As Seen in the New Jersey Law Journal

Often, in cases with catastrophic injuries, the primary tortfeasors are underinsured. In those cases, do not settle for inadequate policy limits without exploring all possible avenues for recovery. Sometimes, additional causes of action, which are not readily apparent, can significantly increase the value of your case.

Consider this case, which we recently resolved: A young wife and mother was tragically burned to death while shopping at a dollar store. A fire broke out, and she was faced with no means of escape. One of the primary tortfeasors, a tenant in the building, was underinsured, carrying only $1 million in liability coverage. Facing this issue, a search for additional theories of recovery was necessary. After exhausting obvious remedies, such as pursuing damages through the building’s owner/landlord and management company, creative lawyering was required to find other sources of recovery.

In this situation, a review of the commercial lease agreement between the landlord and tenant showed that the amount of liability coverage was significantly less...


A physician claimed he was injured on Six Flag’s Kingda Ka, which is currently fastest roller coaster in the world. The plaintiff is subject to a waiver but he’s alleging that Six Flags is negligent because they were not warning tall people about the dangers of riding Kingda Ka. So, is Six Flags liable?

According to the 6’ 2’ plaintiff, his head extended above the rear of his seat, which caused severe whiplash. The result is that the plaintiff was diagnosed with acute rupture of two intervertebral discs, an injury that requires surgery to treat.

The plaintiff alleged that the park employees working at Kingda Ka were negligent and did not warn him of the dangers posed by his height. He also alleged that the employees tightened the safety harness incorrectly, causing severe pain in his shoulders.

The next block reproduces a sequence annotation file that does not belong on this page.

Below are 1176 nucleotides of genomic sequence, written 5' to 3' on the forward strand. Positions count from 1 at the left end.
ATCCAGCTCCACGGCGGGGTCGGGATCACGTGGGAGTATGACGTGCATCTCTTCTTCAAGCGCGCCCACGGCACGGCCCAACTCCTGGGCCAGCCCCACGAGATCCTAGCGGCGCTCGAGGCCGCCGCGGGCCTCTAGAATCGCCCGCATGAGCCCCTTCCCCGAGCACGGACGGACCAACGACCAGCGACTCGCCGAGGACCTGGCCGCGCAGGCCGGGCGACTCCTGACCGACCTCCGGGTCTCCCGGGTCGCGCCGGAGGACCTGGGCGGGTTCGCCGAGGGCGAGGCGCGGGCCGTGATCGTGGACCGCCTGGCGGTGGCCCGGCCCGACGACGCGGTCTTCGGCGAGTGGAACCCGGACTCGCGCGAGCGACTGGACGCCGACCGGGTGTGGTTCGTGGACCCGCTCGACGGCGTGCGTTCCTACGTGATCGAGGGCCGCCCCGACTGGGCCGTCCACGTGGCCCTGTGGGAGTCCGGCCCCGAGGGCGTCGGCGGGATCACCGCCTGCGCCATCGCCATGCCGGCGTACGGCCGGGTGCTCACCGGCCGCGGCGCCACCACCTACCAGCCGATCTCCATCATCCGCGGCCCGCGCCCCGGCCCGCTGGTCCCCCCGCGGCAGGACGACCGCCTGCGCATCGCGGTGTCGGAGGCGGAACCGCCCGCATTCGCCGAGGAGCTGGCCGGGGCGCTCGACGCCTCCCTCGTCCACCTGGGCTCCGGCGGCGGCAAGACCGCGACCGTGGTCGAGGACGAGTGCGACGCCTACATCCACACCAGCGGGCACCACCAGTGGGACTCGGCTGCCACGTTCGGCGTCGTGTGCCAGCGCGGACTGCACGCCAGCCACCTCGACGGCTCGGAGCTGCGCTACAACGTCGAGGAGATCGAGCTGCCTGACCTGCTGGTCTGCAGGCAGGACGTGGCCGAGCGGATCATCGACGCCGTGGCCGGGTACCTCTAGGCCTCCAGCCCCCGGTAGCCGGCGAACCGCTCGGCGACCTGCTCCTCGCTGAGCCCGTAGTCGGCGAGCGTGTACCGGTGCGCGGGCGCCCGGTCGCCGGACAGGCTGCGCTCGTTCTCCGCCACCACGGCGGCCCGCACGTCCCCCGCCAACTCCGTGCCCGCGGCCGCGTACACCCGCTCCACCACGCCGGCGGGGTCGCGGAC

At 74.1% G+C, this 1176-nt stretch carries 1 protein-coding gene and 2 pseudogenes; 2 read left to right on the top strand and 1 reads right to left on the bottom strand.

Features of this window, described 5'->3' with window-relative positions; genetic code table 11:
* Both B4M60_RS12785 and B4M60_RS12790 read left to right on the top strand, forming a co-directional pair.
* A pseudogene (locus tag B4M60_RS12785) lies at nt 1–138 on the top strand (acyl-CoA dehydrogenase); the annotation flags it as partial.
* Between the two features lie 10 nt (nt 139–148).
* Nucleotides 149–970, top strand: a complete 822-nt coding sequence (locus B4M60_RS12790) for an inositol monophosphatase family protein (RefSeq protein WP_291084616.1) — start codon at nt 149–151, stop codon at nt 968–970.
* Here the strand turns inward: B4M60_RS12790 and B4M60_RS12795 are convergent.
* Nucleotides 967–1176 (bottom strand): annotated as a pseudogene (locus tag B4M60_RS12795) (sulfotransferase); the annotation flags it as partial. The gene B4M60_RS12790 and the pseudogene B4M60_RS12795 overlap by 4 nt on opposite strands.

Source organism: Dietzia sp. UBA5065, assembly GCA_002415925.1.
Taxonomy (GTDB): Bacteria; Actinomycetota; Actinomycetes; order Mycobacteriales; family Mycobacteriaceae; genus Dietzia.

The plaintiff also took issue with the maximum height requirement, set at 77 inches, three inches above the plaintiff’s height. He believes that the height requirement is incorrect, which caused him to ride Kingda Ka when it wasn’t safe to do so.

The question...


After an accident, many people often ask themselves, “I feel fine, do I really need to see a doctor?” The short answer is yes, you should see a doctor after an auto accident, for both your health and your settlement.

The primary reason you should visit a doctor after an auto accident is to guarantee your own safety. The human body is complex and unpredictable, so the best way to ensure your health and safety is to visit a doctor and get a clean bill of health. The cost of the medical exam after an auto accident should be covered by your personal injury protection (PIP) insurance, so don’t let cost hold you back from proper treatment.

Second to your health is your settlement. If you don’t go to the doctor and get checked, then it’s much more difficult to show that your injury was caused by the accident, which could significantly reduce your monetary settlement.

If the authorities are called and an ambulance arrives on scene, they will ask if you would like to be checked for injuries. Even if you think you feel alright, you might be feeling the effects of...


Accidents are inevitable, but many are preventable. A common cause of accidents is negligence, which is the failure to abide by a duty of care.